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USD forecast


Nonfarm payrolls blow by expectations, send dollar flying higher 

Strong U.S. job growth figures reported on Friday added to investor concerns that the Federal Reserve (Fed) would maintain elevated interest rates for longer, or possibly even raise them further. This news pushed the dollar higher, casting a shadow over both stocks and bonds. 

In September, U.S. non-farm payrolls surged by 336,000 blowing past the consensus estimate of a 170,000 increase. The unemployment rate held steady at 3.8% — an 18-month high. 

Following the release of this data, U.S. stock futures turned downward. The dollar index (DXY), buoyed by the robust employment figures, saw a 0.5% increase, closing in on the 107 level. The yield on 10-year U.S. Treasury bonds was also up 2.5%. 

The news led to a decline in the value of the Japanese yen (USD/JPY), bringing it closer to 150 yen per dollar. Stock indexes in London and Europe trimmed their gains for the day.

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USD news: Jobs report highlights strength of U.S. economy, may affect Fed stance 

The reading marked a significant shift in the labor market outlook compared to earlier in the week,  when the ADP private employment data fell well short of expectations, leading to selling pressure on the U.S. dollar.  

San Francisco Fed President Mary Daly's recent statements have also added to the evolving narrative. Daly mentioned that the Fed might not need to implement further interest rate hikes as progress is being made toward achieving the 2% inflation target. 

Although Daly adopted a dovish tone in her speech, she hinted at the possibility of a growing inclination to maintain current interest rates. She cited signs of cooling in the labor market and a return to the inflation target as factors supporting this view. 
“If financial conditions, which have tightened considerably in the past 90 days, remain tight, the need for us to take further action is diminished,” she said in prepared remarks on Thursday. “If we continue to see a cooling labour market and inflation heading back to our target, we can hold interest rates steady and let the effects of policy continue to work.” 
If Daly's perspective resonates with other Fed Presidents, there could be a shift in the opinions of the 12 out of 19 members who favored a rate hike by the end of the year at the previous month's meeting.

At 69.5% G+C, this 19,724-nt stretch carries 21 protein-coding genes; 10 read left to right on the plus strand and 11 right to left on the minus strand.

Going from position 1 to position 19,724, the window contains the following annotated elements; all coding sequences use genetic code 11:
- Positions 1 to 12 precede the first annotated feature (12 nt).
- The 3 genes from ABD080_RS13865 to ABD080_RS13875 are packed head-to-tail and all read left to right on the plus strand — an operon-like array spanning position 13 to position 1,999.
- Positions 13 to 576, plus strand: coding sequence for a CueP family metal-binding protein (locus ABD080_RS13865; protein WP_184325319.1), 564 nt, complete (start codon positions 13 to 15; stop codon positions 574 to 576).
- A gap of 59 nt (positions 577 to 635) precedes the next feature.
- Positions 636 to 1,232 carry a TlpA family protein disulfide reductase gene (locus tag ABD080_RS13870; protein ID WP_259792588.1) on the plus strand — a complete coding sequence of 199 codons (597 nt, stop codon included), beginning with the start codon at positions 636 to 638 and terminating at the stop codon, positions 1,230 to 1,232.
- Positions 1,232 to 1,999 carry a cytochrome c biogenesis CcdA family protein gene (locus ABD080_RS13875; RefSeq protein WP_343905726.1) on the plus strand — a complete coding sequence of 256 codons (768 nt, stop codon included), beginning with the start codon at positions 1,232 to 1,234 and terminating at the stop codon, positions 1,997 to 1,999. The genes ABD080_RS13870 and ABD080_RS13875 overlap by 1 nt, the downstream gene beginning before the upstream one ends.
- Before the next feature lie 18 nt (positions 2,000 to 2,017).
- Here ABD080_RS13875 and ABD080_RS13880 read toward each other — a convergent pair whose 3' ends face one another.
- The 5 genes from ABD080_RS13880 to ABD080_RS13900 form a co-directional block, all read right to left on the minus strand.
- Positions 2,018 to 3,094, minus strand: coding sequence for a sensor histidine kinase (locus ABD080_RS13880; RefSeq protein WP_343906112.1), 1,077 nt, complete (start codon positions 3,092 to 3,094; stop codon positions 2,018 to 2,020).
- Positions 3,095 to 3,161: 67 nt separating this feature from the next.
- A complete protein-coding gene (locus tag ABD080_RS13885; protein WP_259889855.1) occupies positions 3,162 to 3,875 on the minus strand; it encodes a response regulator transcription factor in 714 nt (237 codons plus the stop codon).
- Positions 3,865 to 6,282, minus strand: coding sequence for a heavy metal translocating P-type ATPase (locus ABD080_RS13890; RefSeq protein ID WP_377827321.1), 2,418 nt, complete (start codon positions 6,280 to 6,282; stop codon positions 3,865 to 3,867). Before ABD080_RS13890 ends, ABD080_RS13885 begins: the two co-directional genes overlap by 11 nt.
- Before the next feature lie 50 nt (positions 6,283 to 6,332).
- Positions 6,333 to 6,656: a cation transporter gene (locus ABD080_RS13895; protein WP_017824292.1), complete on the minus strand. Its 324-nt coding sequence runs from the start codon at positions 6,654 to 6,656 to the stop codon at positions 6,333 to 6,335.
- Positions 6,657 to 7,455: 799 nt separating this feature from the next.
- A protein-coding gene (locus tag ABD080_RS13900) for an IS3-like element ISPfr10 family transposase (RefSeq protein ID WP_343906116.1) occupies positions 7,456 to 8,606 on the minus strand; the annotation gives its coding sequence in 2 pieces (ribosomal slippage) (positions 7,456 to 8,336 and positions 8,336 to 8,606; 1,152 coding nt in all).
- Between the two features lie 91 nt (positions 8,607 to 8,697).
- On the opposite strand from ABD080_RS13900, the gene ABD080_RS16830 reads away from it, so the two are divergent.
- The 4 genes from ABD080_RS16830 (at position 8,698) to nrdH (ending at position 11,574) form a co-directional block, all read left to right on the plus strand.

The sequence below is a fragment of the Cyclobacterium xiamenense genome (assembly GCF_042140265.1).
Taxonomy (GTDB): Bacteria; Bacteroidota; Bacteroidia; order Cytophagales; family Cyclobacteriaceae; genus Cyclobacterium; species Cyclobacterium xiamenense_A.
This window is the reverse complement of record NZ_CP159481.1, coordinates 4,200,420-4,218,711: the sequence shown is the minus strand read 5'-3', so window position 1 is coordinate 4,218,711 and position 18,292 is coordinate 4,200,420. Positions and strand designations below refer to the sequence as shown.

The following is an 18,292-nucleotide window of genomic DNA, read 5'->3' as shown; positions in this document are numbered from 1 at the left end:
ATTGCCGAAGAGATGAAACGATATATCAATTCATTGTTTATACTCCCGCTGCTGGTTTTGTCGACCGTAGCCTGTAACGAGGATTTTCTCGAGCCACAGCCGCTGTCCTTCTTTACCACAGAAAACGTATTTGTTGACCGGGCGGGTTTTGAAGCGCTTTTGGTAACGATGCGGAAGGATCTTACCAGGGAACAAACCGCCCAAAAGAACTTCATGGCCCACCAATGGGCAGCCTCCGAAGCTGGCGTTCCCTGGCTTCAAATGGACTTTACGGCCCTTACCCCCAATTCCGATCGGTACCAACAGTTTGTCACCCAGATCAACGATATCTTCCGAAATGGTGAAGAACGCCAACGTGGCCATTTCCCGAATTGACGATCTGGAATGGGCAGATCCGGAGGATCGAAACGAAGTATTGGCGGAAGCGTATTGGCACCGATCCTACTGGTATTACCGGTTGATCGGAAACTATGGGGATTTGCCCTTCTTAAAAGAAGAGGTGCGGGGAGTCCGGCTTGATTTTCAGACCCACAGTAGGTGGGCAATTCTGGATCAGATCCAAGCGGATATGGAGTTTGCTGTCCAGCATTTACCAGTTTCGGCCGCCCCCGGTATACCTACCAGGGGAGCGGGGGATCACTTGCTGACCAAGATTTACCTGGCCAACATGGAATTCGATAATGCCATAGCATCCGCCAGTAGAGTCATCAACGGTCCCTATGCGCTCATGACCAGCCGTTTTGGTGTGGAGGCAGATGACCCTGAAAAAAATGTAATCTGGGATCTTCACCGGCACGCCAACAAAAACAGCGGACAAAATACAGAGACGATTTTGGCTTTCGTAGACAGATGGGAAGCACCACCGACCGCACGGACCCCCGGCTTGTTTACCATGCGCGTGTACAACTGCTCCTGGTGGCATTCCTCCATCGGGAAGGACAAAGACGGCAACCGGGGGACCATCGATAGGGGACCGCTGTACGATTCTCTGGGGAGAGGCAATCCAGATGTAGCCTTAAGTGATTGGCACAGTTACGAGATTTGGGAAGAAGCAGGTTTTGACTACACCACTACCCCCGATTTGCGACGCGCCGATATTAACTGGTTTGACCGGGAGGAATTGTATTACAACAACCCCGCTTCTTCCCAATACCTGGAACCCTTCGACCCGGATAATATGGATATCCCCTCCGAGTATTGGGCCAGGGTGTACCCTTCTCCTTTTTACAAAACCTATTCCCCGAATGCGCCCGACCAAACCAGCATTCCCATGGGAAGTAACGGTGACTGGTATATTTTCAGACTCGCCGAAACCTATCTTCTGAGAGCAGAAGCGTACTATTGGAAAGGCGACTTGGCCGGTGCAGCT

Conversely, some market analysts believe that the Fed has already implemented sufficient tightening measures, and the market may self-adjust without the need for the central bank to raise interest rates in the near future. Given the confidence provided by the strong U.S. economic environment, the demand for bonds may continue to rise, potentially resulting in more interest rate hikes. 

DXY forecast: Dollar headed further up as eyes turn to Fed 

In a comment cited by FXStreet, economists at Frankfurt-based Commerzbank wrote that the job figures are a sign of mounting pressure on the Federal Reserve to raise rates once again: 

“In September, job growth in the US amounted to 336K, which was significantly more than expected. The continued strong employment growth – which has been revised significantly upward for the previous months – does not suggest that the labor market is moving into a better balance of supply and demand. This raises questions as to whether the easing in wages is permanent. Pressure is mounting on the Fed to hike rates once again.

No further employment report is due before the next FOMC meeting on October 31/November 1, which could make it clearer whether job growth has re-accelerated, against the Fed's wishes. Thus, the inflation figures scheduled for next week could be the deciding factor as to whether the Fed hikes or prefers to wait for more data.”


In their USD forecast, economists at MUFG wrote


“If today’s NFP data was to reveal an acceleration in payrolls it would certainly push further back the expectations on the timing of a downturn, reinforce the ‘higher for longer’ mantra and fuel renewed UST bond selling and Dollar buying.

An in-line print may be greeted with some relief that extends the correction in yields a little further lower from here which would allow the Dollar to adjust a little further weaker too.

The Fed’s Summary of Economic Projections in September revealed expectations of the labour market being stronger (unemployment rate revised down from 4.1% to 3.8% for Q4 2023 – the current level) which means any disappointment in the data like another jump in the unemployment rate has the potential to influence rate expectations that bit more.”


In a technical overview,’s Gunay Caymaz wrote that the DXY could test 108, provided it stays above 106 in the near future: 


“Looking at the dollar index technically, it appear that the DXY is looking to test the critical resistance point at 108 after today's report. In the general outlook, we can see that the greenback will likely maintain its upward trend as long as it remains above the 106 band.”


When considering foreign currency (forex) for trading and price predictions, remember that trading CFDs involves a significant degree of risk and could result in capital loss. Past performance is not indicative of any future results. This information is provided for informative purposes only and should not be construed to be investment advice. 

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